Make no mistake: Singer and Elliott Management stand to make as much as $2 billion if they can collect full value on the debt they bought for pennies on the dollar after the country’s 2001 default. About 93 percent of Argentina’s bondholders agreed to accept a fraction of what they were originally owed (a fact the Post also conveniently omitted). But Singer—who has done this sort of thing before with other nations that have defaulted on their debt—sued in U.S. court to recover the full amount, a move the Kirchner government has fought every step of the way. The Obama administration and the International Monetary Fund, as well as most of Latin America and Washington’s closest European allies, have also sided with Argentina, viewing Singer’s actions as a threat to the international financial system.
The Iranian “Connection”
What has this got to do with Nisman, though? His allegations of Iranian direction in the 1994 bombing in Buenos Aires—and subsequent charges that the Kirchner government was trying to cover up that involvement so as to not undermine its growing economic relations with the Tehran—proved quite useful in another arena: the court of public and congressional opinion. According to IPS’s Gareth Porter, Nisman’s 2006 indictments were based virtually entirely on the testimony of a long-discredited former Iranian intelligence officer and several members of the cult-like Mujahedin-e Khalq (MEK), an Iranian opposition group that fought alongside Saddam Hussein’s forces in the Iran-Iraq war.
But the claims have undoubtedly been useful to Singer’s cause. “We do whatever we can to get our government and media’s attention focused on what a bad actor Argentina is,” Robert Raben, executive director of the American Task Force Argentina (ATFA) explained to The Huffington Post. ATFA, a group Singer helped create with other hold-out creditors in 2007, spent at least $3.8 million dollars over 5 years doing whatever it could to paint Argentina as a pariah, according to IPS. Connecting the Kirchner government to Iran has clearly furthered that purpose.
“Argentina and Iran: Shameful Allies” was the headline of one ATFA ad that ran in Washington newspapers back in June 2013 as the Obama administration was considering whether to file an amicus brief with the U.S. Supreme Court in Argentina’s favour. The ad featured adjoining photos of Kirchner and outgoing President Mahmoud Ahmadinejad connected by the question, “A Pact With the Devil?”
“What’s the TRUTH About Argentina’s Deal with Iran?” asked another very flashy full-page ad featuring unflattering photos of Kirchner and Hassan Rouhani published in the Post’s front section shortly thereafter. The ad included excerpts of letters denouncing the joint investigation from members of Congress, including Mark Kirk (R-IL) who received more than $95,000 from employees of Singer’s firm, Elliott Management, in the 2010 election. The signer of one letter urging the administration against siding with Argentina, former Rep. Michael Grimm (R-NY)—who after his re-election in 2014 pleaded guilty to federal tax evasion and resigned shortly thereafter—received $38,000 in campaign contributions from Elliott in 2012, nearly twice as much as his next largest donor.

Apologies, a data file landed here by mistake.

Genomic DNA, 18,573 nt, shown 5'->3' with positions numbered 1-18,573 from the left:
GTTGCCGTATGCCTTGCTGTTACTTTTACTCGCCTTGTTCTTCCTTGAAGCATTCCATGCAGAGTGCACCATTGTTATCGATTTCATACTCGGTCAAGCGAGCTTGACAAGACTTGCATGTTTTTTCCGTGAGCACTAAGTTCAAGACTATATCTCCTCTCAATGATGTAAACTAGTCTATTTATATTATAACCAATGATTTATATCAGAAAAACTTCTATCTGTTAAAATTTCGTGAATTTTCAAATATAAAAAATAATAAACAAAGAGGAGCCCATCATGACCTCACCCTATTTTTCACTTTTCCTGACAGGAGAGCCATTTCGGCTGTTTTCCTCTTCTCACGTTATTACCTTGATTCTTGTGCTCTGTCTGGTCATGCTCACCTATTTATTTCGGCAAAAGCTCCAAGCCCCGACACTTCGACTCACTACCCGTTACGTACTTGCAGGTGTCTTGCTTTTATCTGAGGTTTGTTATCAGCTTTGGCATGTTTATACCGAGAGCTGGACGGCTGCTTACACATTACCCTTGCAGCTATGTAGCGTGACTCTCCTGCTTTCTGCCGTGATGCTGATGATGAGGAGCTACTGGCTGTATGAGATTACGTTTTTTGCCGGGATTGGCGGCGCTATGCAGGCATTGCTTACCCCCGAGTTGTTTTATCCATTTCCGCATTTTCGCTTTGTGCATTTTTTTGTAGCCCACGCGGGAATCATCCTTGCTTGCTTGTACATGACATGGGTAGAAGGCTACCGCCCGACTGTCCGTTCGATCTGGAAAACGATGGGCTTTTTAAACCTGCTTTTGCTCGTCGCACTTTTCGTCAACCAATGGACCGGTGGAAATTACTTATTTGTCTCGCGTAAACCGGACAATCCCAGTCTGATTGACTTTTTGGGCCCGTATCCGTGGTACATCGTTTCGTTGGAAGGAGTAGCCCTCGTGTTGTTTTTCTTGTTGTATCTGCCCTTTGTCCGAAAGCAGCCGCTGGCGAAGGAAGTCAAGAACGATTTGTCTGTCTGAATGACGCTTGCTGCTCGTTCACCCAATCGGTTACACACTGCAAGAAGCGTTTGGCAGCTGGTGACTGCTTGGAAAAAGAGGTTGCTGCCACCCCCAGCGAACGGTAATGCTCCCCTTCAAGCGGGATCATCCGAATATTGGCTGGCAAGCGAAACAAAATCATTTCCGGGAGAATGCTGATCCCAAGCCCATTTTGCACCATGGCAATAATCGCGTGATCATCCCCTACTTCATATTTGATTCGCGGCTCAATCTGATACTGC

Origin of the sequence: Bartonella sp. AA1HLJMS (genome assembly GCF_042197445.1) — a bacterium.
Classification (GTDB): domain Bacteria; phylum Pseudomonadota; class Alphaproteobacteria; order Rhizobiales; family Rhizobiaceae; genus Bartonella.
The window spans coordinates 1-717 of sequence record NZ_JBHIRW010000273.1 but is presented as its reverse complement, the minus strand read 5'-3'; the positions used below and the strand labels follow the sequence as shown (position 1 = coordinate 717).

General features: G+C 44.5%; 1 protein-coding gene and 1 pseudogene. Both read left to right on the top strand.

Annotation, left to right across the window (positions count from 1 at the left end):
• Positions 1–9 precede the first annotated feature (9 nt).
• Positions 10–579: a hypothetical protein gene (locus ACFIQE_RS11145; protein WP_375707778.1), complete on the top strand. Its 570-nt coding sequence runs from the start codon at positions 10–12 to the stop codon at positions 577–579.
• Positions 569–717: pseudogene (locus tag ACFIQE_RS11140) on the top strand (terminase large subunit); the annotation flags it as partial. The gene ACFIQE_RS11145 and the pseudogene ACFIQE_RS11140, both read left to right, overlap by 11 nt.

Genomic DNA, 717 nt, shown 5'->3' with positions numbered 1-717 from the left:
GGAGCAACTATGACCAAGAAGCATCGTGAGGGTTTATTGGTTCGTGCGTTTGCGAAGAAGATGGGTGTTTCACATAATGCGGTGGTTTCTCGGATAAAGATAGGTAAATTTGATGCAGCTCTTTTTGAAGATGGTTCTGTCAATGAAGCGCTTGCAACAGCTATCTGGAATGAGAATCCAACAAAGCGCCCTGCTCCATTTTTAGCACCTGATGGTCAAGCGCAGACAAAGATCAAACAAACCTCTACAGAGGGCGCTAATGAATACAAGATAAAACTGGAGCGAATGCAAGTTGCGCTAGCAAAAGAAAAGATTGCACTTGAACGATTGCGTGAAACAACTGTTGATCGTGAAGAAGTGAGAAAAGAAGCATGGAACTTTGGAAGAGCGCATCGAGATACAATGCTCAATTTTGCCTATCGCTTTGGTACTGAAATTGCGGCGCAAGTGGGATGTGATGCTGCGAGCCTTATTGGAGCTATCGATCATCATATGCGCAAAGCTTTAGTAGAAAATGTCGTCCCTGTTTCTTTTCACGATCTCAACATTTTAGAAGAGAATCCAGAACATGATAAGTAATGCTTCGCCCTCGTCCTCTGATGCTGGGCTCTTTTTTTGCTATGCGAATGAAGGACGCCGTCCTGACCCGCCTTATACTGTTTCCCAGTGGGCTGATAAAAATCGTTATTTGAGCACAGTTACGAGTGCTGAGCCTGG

Singer’s generosity also appears to have produced results in the think tank world, with Dubowitz’s FDD leading the way. In May 2013, as ATFA was running the Kirchner-Ahmadinejad ad, FDD release an English-language summary of a new “ground-breaking” report by Nisman detailing “Iran’s extensive terrorist network in Latin America.” (In an extended exchange with ProPublica here and here, Jim pointed out the summary’s many serious holes, leaps of logic, and other weaknesses.) The report triggered a flood of op-eds by FDD fellows and fellow-travellers at other neo-conservative organizations, as well as a series of hearings held by the House Homeland Security Subcommittee. According to FDD’s vice president, Toby Dershowitz, the report provided:
a virtual road map for how Iran’s long arm of terrorism can reach unsuspecting communities and that the AMIA attack was merely the canary in the coal mine. …The no-holds-barred, courageous report is a ‘must read’ for policy makers and law enforcement around the world and Nisman himself should be tapped for his guidance and profound understanding of Iran’s terrorism strategy.
Nisman’s death, on the eve of his testimony before the Argentine Congress about his charges against Kirchner and Timerman (since dismissed by two courts), produced another outpouring of articles by FDD fellows recalling the prosecutor’s tireless efforts to document Iran’s alleged involvement in the AMIA bombings and Kirchner’s purported courtship of Iran. Within a month, FDD announced the establishment of an “Alberto Nisman Award for Courage.” “We must pay careful attention to the detailed Iranian playbook he left behind and from it, heed important lessons in counter-terrorism and law enforcement,” Dershowitz said in the announcement. (For an interesting take on Nisman’s work, see “Why Nisman is No Hero in Argentine Bombing Case” by Argentine journalist Graciela Mochkofsky published last month in The Forward.)